"Peace in heaven and glory in the highest."
"Blessed os the King of Israel."

     Sounds to me as if they were wanting a king.  Jesus was willing, but not the kind of king they wanted.  He wanted to save them from their sins.  They wanted Him to save them from their captives.  Oh, if they only realized they were captives of their sins.  His offer was much more valuable than the one they wanted.  But they misunderstood.  
     Why did Jesus come into Jerusalem the way He did?  First, I think He was trying to tell them they really didn't want a king in the sense they wanted a king.  They were thinking David or Solomon.  One doesn't have to be much of a biblical scholar to realize the utter failure the Israelite kings were.  Those kings were really a concession from God.  Perhaps Jesus rode into town on a donkey to say, "I'm not like the other kings."  
     But I think the second reason why Jesus came the way He did is a little more subtle.  Right after the account in John some Greeks come to Philip and they ask to see Jesus.  Wait a minute.  Jesus' ministry was for the Jews.  Right?  Matthew, Mark, and Luke all tell of Jesus cleaning out the temple right after His entry.  In Mark, Jesus makes this statement.  "My house will be called a house of prayer for all nations."  Could it be that Jesus was saying to the world, "It is now time for salvation to come to all."?  Neither Jew nor Greek, Slave or Free, Male or Female, but it's open for all!  Jesus ushers in this new age because He knows He has come to die for all.  
     As the disciples meet in Jerusalem after Jesus' resurrection, we find there are only 120 followers.  Wow!  How sad.  Yet, the Bible does say that the road is narrow.  Few will find it.  Not because He restricts it.  But because we are too stubborn to admit our need for a Savior.
    Thank you, Lord, for coming into the city in the way you did.  May you come into our lives the same way.  Humbly.  And I pray that we will be one of those who accepts You for who You are...the Savior of the World.  Our King!

Tuesday, October 6, 2015

How Can I Even Come Close?

     Preachers struggle (At least I do.  I'm sure others do, too.)  with adequately proclaiming the Message.  My prayer every Sunday is an apology to God that I wasn't able to fully describe what He wanted to be proclaimed.  God is faithful and He can take the weak words of someone and make them into something relevant.  That's what I count on every time I speak.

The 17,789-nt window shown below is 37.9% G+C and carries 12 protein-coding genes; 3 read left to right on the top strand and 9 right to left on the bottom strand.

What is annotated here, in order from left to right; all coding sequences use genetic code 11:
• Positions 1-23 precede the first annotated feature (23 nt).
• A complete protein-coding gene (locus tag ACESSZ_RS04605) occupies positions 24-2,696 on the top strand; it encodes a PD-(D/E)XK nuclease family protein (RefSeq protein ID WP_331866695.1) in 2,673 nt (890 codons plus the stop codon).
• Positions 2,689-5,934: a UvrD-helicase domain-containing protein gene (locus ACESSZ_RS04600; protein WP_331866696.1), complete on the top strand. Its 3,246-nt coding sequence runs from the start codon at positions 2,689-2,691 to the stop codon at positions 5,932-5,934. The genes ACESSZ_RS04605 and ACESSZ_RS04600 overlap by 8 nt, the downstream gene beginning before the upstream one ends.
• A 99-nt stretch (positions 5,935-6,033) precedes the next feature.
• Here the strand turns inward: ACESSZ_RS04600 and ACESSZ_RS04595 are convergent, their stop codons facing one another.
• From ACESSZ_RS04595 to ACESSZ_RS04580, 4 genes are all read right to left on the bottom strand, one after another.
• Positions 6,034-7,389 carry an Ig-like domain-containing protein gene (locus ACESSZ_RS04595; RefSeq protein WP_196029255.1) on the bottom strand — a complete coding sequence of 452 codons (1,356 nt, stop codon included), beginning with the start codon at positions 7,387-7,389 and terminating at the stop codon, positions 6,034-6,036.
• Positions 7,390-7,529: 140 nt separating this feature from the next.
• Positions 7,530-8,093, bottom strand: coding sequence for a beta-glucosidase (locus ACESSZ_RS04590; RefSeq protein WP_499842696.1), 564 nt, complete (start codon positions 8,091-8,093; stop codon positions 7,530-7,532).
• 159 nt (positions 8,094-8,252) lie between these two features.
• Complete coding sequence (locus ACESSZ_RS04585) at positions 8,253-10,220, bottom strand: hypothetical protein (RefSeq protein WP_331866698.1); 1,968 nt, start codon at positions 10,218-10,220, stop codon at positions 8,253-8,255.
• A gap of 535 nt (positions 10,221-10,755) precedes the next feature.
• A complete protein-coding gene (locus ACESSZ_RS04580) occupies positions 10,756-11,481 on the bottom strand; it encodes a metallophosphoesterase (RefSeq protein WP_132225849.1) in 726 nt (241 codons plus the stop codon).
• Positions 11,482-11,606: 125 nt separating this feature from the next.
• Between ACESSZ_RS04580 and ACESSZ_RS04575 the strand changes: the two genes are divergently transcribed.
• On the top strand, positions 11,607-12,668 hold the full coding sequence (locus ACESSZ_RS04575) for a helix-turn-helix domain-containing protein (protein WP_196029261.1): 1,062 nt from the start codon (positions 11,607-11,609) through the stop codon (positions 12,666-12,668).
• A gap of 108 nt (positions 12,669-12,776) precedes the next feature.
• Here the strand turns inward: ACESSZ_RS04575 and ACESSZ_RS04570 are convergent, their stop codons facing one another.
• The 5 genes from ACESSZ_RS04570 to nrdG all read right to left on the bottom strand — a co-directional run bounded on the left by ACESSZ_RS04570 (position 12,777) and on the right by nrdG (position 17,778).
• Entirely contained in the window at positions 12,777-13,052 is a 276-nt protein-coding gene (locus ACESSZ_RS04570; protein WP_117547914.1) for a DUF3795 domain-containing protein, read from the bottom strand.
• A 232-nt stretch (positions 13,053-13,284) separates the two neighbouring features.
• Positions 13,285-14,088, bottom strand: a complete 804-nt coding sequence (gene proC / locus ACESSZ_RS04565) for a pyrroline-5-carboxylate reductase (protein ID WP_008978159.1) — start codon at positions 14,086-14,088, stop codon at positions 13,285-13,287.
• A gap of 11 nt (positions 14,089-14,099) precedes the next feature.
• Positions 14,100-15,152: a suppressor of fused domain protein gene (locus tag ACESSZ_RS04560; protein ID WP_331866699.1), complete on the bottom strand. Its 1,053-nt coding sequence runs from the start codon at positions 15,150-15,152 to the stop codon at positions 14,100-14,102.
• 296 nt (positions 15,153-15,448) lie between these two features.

Last Sunday's sermon was extremely difficult for me to satisfactorily communicate--it was about God's love.  But I take heart in the fact that even the Scriptures struggle sometimes to describe His love.  Superlatives are almost always used.  "For God so loved the world..."  "See how great a love he has lavished upon us..."  "God has poured out his love into our hearts..."  The Old Testament, especially the Psalms, talk of God's unfailing love.  I was amused the other day when I read something in the Psalms where the psalmist was questioning God.  He said something like, "Has your unfailing love ceased?"  If it's unfailing, how could it cease?
     But why does God love me?  ME?  That's what I have a hard time wrapping my arms around.  In the Broadway production of Fiddler on the Roof, Tevye says something to the affect, "Why do we do the things we do?  I'll tell you.  I don't know.  But it's tradition!"  Why does God love me the way He does?  I'll tell you.  I don't know.  But He does!  He demonstrates it by giving His own Son.  Paul tells us in Romans that nothing, nothing can separate us from the love of God in Christ Jesus.  Our problem is we oftentimes refuse to accept His love.  There's the rub.  He never quits.  We often do.  And there comes a time when even He has had enough.  Don't believe me?  Read the stories of the Israelites and see what happened to them.  He'll do the same to us, too.
     O, how He loves you!  Please.  Please.  Let's not let Him down.

And I pray that you, being rooted and established in love, may have power, together with all the saints, to grasp how wide and long and high and deep is the love of Christ, and to know this love that surpasses knowledge--that you may be filled to the measure of all the fullness of God.  Ephesians 3:17-19